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Tactic, a Utah-based tech company wants to solve hybrid workspace problems with their innovative software and program. Learn more here.

Tactic is helping companies solve hybrid-workspace pain points

Things at the office have been weird for a couple of years, haven’t they? Covid promptly sent just about everyone who wasn’t an essential worker home to their makeshift kitchen/bedroom/playroom offices. Months of video conferencing devolved from “Everyone be quiet, I’m on a Zoom!” to the kids, dogs, and Peloton cozying in on camera with us. In addition to the very real human suffering caused by a once-in-a-century pandemic, it’s been a doozy for company leadership to navigate continued workflow and productivity.

If your office has experienced whiplash from the “everyone-go-remote” to “wait-we’re-back-in-the-office,” to “nevermind-let’s-try-hybrid” journey, you’re not alone. A 2021 report by Accenture found that “63 percent of high-growth companies have already adopted a ‘productivity anywhere’ workforce model,” and 83 percent of workers “prefer a hybrid work model, but a variety of factors influence their ability to thrive, whether they’re onsite or off.”

As more companies transition to a hybrid work model, Utah startup Tactic has developed an office management platform to make in-home and in-office collaboration easier, working to remedy hybrid’s most significant pain points. 

Hello? Anybody there? 

Tactic clients relayed that they had been looking forward to reopening the office after the shutdown, expecting people to rush back. But when only one or two people showed up at a time, “Employees wondered, ‘Why did I get ready and commute? I’m never coming back,” says Reid Hiatt, Tactic co-founder and CEO. 

Companies found that the “ghost town effect” was hurting morale and dissuading in-office collaboration. Tactic solves that problem with its live-seating tool, helping employees see when their co-workers will be in the office. On the Tactic app, team members can schedule same-day gatherings, book conference rooms, and reserve neighboring desk space. By making it easy for people to get together in a flexible work environment, employees get more value from their time spent in the office, Hiatt explains. 

Hiatt says that before Tactic, clients would rely on Google Sheets to manually organize which employees were coming in and when, where they would sit, how conference rooms were utilized, and more. Not only was this cumbersome for employees, but it also limited management’s clarity around how much office space is really necessary—which can impact the bottom line.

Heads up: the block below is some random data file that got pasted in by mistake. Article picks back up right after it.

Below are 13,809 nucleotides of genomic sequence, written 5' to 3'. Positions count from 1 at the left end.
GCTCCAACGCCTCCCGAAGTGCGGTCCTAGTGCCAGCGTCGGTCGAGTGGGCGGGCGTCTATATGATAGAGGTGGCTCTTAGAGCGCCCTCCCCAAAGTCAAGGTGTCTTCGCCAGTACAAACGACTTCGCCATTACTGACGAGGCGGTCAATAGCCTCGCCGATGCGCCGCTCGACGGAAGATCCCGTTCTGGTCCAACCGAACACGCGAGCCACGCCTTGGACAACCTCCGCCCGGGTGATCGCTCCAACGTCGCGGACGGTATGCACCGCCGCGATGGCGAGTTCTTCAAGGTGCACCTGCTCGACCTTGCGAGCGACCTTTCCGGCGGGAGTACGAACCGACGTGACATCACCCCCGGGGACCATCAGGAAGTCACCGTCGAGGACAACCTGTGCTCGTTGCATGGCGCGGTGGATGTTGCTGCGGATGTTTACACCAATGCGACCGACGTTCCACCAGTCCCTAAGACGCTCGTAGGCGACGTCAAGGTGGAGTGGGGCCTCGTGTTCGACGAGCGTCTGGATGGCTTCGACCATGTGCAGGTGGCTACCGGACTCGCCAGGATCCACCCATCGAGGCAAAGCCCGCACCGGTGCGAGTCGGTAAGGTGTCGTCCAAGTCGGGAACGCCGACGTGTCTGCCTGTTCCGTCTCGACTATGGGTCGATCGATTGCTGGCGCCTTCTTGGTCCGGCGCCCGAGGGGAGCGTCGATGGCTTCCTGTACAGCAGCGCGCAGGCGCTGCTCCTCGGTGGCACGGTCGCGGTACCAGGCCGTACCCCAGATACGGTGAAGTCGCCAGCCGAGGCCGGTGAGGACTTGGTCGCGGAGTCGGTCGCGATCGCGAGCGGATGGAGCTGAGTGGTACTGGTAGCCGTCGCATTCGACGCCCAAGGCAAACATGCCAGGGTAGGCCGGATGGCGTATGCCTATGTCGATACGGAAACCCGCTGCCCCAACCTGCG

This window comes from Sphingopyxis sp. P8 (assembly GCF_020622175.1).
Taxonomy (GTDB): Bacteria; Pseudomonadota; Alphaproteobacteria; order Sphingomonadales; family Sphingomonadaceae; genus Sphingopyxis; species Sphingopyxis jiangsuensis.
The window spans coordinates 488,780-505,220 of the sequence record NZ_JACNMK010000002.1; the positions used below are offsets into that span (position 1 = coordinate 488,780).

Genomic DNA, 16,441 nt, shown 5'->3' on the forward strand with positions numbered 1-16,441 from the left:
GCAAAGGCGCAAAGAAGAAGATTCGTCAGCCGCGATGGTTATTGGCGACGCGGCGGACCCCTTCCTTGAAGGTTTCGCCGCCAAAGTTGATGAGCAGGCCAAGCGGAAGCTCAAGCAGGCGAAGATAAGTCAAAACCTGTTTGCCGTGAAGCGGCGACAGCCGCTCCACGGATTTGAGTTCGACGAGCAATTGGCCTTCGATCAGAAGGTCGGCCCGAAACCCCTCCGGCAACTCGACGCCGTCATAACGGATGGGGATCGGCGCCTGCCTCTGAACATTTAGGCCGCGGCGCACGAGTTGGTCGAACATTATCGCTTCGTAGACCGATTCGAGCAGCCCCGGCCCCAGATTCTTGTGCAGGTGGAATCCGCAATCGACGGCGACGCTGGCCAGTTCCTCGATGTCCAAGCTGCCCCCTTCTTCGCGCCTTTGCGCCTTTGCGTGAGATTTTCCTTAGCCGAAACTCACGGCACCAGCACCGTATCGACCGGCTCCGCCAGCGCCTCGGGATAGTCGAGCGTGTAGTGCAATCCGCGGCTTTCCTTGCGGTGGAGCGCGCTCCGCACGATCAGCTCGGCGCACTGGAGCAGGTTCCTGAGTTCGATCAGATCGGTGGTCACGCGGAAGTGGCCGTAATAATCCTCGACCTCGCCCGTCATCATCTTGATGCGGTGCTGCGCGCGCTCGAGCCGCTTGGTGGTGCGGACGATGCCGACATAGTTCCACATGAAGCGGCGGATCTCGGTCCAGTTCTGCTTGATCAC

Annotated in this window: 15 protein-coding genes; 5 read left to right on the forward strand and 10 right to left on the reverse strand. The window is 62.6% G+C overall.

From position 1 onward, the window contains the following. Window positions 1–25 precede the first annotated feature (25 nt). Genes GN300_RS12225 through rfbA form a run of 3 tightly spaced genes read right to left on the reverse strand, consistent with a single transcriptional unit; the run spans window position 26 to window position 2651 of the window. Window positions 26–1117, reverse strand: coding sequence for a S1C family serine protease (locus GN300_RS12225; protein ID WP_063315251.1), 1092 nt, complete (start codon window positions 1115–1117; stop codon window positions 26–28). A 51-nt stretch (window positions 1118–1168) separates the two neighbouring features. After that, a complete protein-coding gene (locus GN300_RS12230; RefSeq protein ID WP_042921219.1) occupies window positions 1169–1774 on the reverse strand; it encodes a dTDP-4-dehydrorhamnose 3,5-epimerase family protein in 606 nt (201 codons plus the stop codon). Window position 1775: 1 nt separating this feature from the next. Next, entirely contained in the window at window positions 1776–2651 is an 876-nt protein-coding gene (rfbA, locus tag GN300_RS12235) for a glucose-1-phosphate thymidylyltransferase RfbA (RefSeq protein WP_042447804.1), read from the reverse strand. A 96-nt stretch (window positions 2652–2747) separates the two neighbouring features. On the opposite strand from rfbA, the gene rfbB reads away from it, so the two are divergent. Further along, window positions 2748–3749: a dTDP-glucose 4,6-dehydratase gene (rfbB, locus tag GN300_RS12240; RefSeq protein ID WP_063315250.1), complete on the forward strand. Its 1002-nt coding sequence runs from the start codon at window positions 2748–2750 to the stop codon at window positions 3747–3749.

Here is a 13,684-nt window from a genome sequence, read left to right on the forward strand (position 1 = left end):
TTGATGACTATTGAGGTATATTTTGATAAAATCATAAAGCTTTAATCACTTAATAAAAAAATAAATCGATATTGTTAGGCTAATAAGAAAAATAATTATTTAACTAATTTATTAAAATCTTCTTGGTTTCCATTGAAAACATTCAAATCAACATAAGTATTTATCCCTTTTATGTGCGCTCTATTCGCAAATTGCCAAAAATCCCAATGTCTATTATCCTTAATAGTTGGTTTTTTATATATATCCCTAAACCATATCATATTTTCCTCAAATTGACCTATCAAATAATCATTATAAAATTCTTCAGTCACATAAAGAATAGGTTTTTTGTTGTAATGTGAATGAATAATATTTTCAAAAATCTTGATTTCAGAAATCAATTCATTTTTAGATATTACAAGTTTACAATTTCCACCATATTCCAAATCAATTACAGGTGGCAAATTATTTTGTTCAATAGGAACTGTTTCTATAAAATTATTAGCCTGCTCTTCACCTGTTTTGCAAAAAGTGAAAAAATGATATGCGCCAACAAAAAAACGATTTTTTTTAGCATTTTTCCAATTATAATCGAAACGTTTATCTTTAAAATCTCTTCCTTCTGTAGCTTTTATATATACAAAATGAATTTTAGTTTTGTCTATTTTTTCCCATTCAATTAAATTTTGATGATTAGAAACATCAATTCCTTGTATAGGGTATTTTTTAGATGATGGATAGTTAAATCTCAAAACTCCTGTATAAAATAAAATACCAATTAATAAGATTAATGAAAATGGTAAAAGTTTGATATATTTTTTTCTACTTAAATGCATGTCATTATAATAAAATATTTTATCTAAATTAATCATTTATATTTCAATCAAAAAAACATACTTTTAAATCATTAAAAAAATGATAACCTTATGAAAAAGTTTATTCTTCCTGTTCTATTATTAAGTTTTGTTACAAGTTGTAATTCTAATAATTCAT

Tactic’s data tracks office space usage, providing high-level analytics to determine how much space is critical and how it can be optimized. “We’re seeing a lot of people transition away from private desks to more collaborative spaces, and we’re seeing people downsize the physical office space,” Hiatt says.

But the hybrid model isn’t necessarily the same for all companies, Hiatt points out. “Some want totally flexible workplaces, others want key days where everyone is in, others more based on teams and departments. Some want open-seating desks, others want to assign private desks for employees who come in three or more days a week,” he says. “Being able to plan your office space and iterate as things change, as more data comes in, and as more people get vaccinated is huge.”

How’s everyone feeling?

Tactic helps address another issue that has been unique to the Covid era—ensuring workers returning to the office are well enough to do so on a day-to-day basis. 

“Before Tactic, health status was all tracked manually,” Hiatt says. “Typically, one HR administrator sent out emails with questionnaires to people who had signed up on a Google Sheet to come into the office. Automating this has been big for our clients.” With Tactic, employees can confidentially report health and/or vaccine status as required, and HR can discreetly manage compliance. 

At a time when external factors are forcing more companies to think outside the traditional in-office box, Tactic’s solutions are in high demand. With a rapidly-expanding client roster, things are moving fast for the company launched just last year by Hiatt, Christopher Barcus (CRO), and Austin Hale (COO).

“It’s been scary but great,” Hiatt says. “We’re focused on solving the real-world problems our customers have dedicated to making it successful for them. Most of our features are customer-driven, based off conversations with them. We’re excited—we have a long list of stuff to add, and the money helps with that.”

The money he’s referring to is Tactic’s recent $3 million seed round led by Salt Lake City-based Peterson Ventures

Looking ahead

As for where they go from here, Hiatt says Tactic will continue to innovate based on clients’ evolving needs and emphasize user experience. 

“Slack, Teams, Zoom—all these common tools that are phenomenal—we have focused on integrations with the tools everyone knows how to use,” Hiatt says. “We’re also looking to reduce friction from an employee point of view, a way for employees to work with Tactic without going into the app ahead of time. A couple of ideas include integrating with security badges. When you connect with the office Wi-Fi, Tactic could automatically identify that you’re at the office and check you in.”

With many predicting the future of work to continue down the hybrid path, the innovations Tactic provides could prove invaluable. And as things get a little less weird in the world, hopefully the “new normal” will feel a lot more normal. 

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